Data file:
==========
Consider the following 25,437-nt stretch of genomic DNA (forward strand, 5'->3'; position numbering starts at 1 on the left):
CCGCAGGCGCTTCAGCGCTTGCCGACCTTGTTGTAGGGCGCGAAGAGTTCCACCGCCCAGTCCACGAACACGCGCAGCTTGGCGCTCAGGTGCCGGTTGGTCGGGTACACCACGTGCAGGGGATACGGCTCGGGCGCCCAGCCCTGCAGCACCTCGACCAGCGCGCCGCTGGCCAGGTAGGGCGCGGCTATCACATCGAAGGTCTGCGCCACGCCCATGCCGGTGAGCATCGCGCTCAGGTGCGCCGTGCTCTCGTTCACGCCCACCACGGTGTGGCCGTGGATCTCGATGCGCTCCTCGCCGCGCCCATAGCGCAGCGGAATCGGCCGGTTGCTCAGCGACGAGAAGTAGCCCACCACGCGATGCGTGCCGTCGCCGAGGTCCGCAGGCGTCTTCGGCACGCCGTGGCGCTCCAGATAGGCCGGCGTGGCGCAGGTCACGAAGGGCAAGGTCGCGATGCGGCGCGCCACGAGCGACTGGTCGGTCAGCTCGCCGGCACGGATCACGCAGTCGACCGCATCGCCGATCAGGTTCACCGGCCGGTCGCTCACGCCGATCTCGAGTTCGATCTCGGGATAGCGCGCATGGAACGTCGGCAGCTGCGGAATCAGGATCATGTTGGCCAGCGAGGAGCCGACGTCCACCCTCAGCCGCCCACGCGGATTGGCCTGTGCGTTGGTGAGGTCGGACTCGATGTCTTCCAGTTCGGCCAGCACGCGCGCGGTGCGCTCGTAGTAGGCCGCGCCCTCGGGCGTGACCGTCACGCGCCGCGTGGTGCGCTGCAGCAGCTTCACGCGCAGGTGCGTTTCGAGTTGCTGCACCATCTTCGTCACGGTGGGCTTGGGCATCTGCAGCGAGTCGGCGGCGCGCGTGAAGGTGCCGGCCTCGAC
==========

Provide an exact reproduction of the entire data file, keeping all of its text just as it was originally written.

Consider the following 25,437-nt stretch of genomic DNA (forward strand, 5'->3'; position numbering starts at 1 on the left):
CCGCAGGCGCTTCAGCGCTTGCCGACCTTGTTGTAGGGCGCGAAGAGTTCCACCGCCCAGTCCACGAACACGCGCAGCTTGGCGCTCAGGTGCCGGTTGGTCGGGTACACCACGTGCAGGGGATACGGCTCGGGCGCCCAGCCCTGCAGCACCTCGACCAGCGCGCCGCTGGCCAGGTAGGGCGCGGCTATCACATCGAAGGTCTGCGCCACGCCCATGCCGGTGAGCATCGCGCTCAGGTGCGCCGTGCTCTCGTTCACGCCCACCACGGTGTGGCCGTGGATCTCGATGCGCTCCTCGCCGCGCCCATAGCGCAGCGGAATCGGCCGGTTGCTCAGCGACGAGAAGTAGCCCACCACGCGATGCGTGCCGTCGCCGAGGTCCGCAGGCGTCTTCGGCACGCCGTGGCGCTCCAGATAGGCCGGCGTGGCGCAGGTCACGAAGGGCAAGGTCGCGATGCGGCGCGCCACGAGCGACTGGTCGGTCAGCTCGCCGGCACGGATCACGCAGTCGACCGCATCGCCGATCAGGTTCACCGGCCGGTCGCTCACGCCGATCTCGAGTTCGATCTCGGGATAGCGCGCATGGAACGTCGGCAGCTGCGGAATCAGGATCATGTTGGCCAGCGAGGAGCCGACGTCCACCCTCAGCCGCCCACGCGGATTGGCCTGTGCGTTGGTGAGGTCGGACTCGATGTCTTCCAGTTCGGCCAGCACGCGCGCGGTGCGCTCGTAGTAGGCCGCGCCCTCGGGCGTGACCGTCACGCGCCGCGTGGTGCGCTGCAGCAGCTTCACGCGCAGGTGCGTTTCGAGTTGCTGCACCATCTTCGTCACGGTGGGCTTGGGCATCTGCAGCGAGTCGGCGGCGCGCGTGAAGGTGCCGGCCTCGAC